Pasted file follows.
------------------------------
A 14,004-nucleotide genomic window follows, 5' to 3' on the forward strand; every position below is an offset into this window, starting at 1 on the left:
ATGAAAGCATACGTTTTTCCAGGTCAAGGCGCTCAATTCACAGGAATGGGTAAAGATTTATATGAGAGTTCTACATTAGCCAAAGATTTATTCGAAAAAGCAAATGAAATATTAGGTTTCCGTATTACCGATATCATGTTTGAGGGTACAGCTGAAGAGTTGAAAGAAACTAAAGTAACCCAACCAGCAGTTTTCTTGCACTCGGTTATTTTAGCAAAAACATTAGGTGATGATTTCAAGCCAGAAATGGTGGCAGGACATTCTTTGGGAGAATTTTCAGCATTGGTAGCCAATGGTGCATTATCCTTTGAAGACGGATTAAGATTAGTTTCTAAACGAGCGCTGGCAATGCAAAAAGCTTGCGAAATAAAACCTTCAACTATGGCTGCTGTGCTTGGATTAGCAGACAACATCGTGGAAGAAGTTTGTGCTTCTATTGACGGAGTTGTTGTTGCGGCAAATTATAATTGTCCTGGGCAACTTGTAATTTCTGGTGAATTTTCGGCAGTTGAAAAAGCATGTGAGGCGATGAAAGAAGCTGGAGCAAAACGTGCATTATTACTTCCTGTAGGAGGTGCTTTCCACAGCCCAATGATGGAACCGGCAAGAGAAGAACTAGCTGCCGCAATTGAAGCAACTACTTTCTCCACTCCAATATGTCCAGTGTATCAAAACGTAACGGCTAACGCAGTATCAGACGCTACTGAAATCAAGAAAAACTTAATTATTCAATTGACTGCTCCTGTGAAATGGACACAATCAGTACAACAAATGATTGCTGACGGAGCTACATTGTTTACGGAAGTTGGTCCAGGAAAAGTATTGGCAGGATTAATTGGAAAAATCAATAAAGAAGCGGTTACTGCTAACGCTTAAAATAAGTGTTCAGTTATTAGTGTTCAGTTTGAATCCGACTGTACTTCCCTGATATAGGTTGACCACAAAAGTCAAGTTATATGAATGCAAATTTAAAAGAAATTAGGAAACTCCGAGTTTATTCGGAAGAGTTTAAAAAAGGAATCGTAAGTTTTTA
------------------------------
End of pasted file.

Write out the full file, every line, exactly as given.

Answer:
A 14,004-nucleotide genomic window follows, 5' to 3' on the forward strand; every position below is an offset into this window, starting at 1 on the left:
ATGAAAGCATACGTTTTTCCAGGTCAAGGCGCTCAATTCACAGGAATGGGTAAAGATTTATATGAGAGTTCTACATTAGCCAAAGATTTATTCGAAAAAGCAAATGAAATATTAGGTTTCCGTATTACCGATATCATGTTTGAGGGTACAGCTGAAGAGTTGAAAGAAACTAAAGTAACCCAACCAGCAGTTTTCTTGCACTCGGTTATTTTAGCAAAAACATTAGGTGATGATTTCAAGCCAGAAATGGTGGCAGGACATTCTTTGGGAGAATTTTCAGCATTGGTAGCCAATGGTGCATTATCCTTTGAAGACGGATTAAGATTAGTTTCTAAACGAGCGCTGGCAATGCAAAAAGCTTGCGAAATAAAACCTTCAACTATGGCTGCTGTGCTTGGATTAGCAGACAACATCGTGGAAGAAGTTTGTGCTTCTATTGACGGAGTTGTTGTTGCGGCAAATTATAATTGTCCTGGGCAACTTGTAATTTCTGGTGAATTTTCGGCAGTTGAAAAAGCATGTGAGGCGATGAAAGAAGCTGGAGCAAAACGTGCATTATTACTTCCTGTAGGAGGTGCTTTCCACAGCCCAATGATGGAACCGGCAAGAGAAGAACTAGCTGCCGCAATTGAAGCAACTACTTTCTCCACTCCAATATGTCCAGTGTATCAAAACGTAACGGCTAACGCAGTATCAGACGCTACTGAAATCAAGAAAAACTTAATTATTCAATTGACTGCTCCTGTGAAATGGACACAATCAGTACAACAAATGATTGCTGACGGAGCTACATTGTTTACGGAAGTTGGTCCAGGAAAAGTATTGGCAGGATTAATTGGAAAAATCAATAAAGAAGCGGTTACTGCTAACGCTTAAAATAAGTGTTCAGTTATTAGTGTTCAGTTTGAATCCGACTGTACTTCCCTGATATAGGTTGACCACAAAAGTCAAGTTATATGAATGCAAATTTAAAAGAAATTAGGAAACTCCGAGTTTATTCGGAAGAGTTTAAAAAAGGAATCGTAAGTTTTTA